Lomonosov, Mikhail Vasilevich

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Lomonosov, Mikhail Vasil’evich


Born Nov. 8 (19), 1711; died Apr. 4 (15), 1765. The first Russian natural scientist of world importance, a man of encyclopedic knowledge and varied interests and abilities; one of the founders of physical chemistry. A poet who laid the foundations of the modern Russian literary language, an artist, a historian, and an advocate of Russian education and of the development of independent Russian science.

Lomonosov was born in the village of Denisovka (now Lomonosovo) in Kurostrovskaia Volost, near the village of Kholmogory (Arkhangel’sk Province). His father, Vasilii Dorofeevich Lomonosov, a Pomor peasant, was a fisherman working on his own boats. Desiring to obtain an education, Lomonosov left his father’s house in December 1730 and set out for Moscow. In January 1731 he enrolled in the Moscow Slavonic-Greek-Latin Academy at the Zaikonospaskii Monastery by posing as the son of a nobleman. As one of the most outstanding students, he was sent to St. Petersburg in 1735 to attend the Academic University, and in 1736 he was sent to Germany to study chemistry and metallurgy. He studied first at the University of Marburg under the supervision and guidance of the well-known physicist and philosopher C. Wolff and then in Freiberg under the chemist and metallurgist J. Henckel. Lomonosov stayed abroad until 1741 and soon after his return, in January 1742, was appointed an adjunct in physics at the Academy of Sciences. In August 1745 he became the first Russian to be appointed a professor (academician) of chemistry. Lomonosov’s activities in the Academy of Sciences were extremely varied. In 1746 he became the first person to give public lectures on physics in Russian, and that same year he published a translation of a brief exposition of Wolffs Experimental Physics. In 1748 the first chemistry research laboratory in Russia was constructed for Lomonosov at his request.

Lomonosov’s scientific activity may be divided into three periods: (1) before the founding of the laboratory, when he was primarily engaged in chemical and physical research; (2) from 1748 to 1753, during which he was primarily involved in various chemical projects; and (3) from 1753 to the end of his life, during which time he worked in the most diverse fields of the natural and applied sciences.

In addition to scientific research, Lomonosov also engaged in literary activity and published several odes and tragedies. Motivated by strong patriotism, he undertook a detailed study of a number of sources of Russian history. His concern for public education in Russia led him to advocate the founding of a European-type university that would be accessible to all strata of the population. His efforts met with success: Moscow University, which now bears his name, was founded according to his plan in 1755.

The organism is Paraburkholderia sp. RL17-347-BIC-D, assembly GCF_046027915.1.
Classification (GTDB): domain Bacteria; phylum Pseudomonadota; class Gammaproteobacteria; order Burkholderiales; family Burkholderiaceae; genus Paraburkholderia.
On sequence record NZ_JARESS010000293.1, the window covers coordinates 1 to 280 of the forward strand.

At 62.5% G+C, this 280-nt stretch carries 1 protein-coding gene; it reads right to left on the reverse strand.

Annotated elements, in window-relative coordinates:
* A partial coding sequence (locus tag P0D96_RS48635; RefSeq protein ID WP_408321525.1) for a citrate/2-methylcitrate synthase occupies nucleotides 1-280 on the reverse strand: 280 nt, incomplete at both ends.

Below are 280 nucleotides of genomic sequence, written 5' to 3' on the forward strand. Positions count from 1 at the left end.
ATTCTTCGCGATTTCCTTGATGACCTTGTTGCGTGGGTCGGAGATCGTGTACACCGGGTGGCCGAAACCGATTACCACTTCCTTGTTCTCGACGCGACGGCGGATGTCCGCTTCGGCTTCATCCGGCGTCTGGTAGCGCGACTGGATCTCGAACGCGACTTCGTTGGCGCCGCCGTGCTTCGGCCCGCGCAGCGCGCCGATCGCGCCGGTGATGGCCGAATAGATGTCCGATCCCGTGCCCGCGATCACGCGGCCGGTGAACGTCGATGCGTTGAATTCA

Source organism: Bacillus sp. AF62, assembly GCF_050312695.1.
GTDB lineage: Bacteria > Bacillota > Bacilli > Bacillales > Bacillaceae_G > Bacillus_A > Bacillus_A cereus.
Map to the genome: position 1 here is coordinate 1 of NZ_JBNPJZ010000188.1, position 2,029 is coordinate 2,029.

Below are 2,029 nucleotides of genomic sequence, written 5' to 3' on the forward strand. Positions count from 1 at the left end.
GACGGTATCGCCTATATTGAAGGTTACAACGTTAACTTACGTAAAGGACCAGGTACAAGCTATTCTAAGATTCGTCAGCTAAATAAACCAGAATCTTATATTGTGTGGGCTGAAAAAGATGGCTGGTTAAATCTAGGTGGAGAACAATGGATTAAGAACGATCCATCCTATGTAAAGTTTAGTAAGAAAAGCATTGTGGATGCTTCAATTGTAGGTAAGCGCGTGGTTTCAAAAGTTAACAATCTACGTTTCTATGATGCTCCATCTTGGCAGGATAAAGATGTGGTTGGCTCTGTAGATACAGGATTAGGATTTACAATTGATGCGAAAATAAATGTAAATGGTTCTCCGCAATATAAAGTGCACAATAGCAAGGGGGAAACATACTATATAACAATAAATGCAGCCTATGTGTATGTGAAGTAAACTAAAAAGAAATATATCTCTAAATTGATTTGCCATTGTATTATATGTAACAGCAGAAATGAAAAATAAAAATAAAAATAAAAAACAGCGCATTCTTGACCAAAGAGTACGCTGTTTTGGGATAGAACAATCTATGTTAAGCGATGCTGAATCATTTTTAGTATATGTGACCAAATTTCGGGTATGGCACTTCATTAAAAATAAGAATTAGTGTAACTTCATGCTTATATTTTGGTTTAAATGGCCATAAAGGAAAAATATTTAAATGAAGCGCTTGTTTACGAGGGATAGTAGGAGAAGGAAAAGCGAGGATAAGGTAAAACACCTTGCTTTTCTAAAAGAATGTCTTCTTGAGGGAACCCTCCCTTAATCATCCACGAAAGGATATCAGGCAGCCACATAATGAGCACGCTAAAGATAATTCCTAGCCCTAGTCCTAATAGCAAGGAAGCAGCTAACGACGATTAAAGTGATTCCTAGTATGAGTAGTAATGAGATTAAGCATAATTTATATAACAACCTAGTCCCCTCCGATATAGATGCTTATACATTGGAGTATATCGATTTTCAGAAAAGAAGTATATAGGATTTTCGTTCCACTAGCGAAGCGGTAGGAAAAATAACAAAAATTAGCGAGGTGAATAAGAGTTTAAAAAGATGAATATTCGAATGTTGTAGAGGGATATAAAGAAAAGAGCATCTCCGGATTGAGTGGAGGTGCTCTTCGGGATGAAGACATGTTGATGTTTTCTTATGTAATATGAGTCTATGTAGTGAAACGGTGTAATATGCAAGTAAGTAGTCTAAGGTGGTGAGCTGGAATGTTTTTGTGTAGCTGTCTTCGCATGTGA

For many years Lomonosov worked on developing a method of producing colored glass at a factory that he built in Ust’-Ruditsy (near St. Petersburg). He used colored glass to create mosaics and made a significant contribution to the development of the art. He did a number of mosaic portraits, including a portrait of Peter I, and the large mosaic Battle of Poltava (1762-64), which measures about 4.8 X 6.44 m and is now housed in the Leningrad building of the Academy of Sciences of the USSR. Lomonosov’s mosaics were highly praised by the Russian Academy of Arts, which in 1763 elected him a member.

Throughout his life Lomonosov initiated the most varied scientific, technical, and cultural projects that were aimed at developing the productive forces of Russia and were of primary state importance. However, under serfdom, many of his “state ideas” could not be implemented.

In the last years of his life, Lomonosov’s scientific works were appreciated outside Russia. He was elected an honorary member of the Swedish Academy of Sciences (1760) and an honorary member of the Bologna Academy of Sciences (1764). In the spring of 1765 he caught a cold and died on April 4 (15). He was buried in the Lazarevskoe Cemetery of the Alexander Nevsky Monastery in Leningrad.

Lomonosov’s research in chemistry and physics was based on concepts of the atomic-molecular structure of matter and thus continued the trend that was being developed in the 17th century, chiefly by R. Boyle. Lomonosov planned to write a major “corpuscular philosophy”—a treatise unifying all of physics and chemistry into a harmonious whole on the basis of atomic-molecular concepts. He did not succeed in realizing this prodigious project, but most of his works in physics and chemistry should be viewed as preparatory materials for it.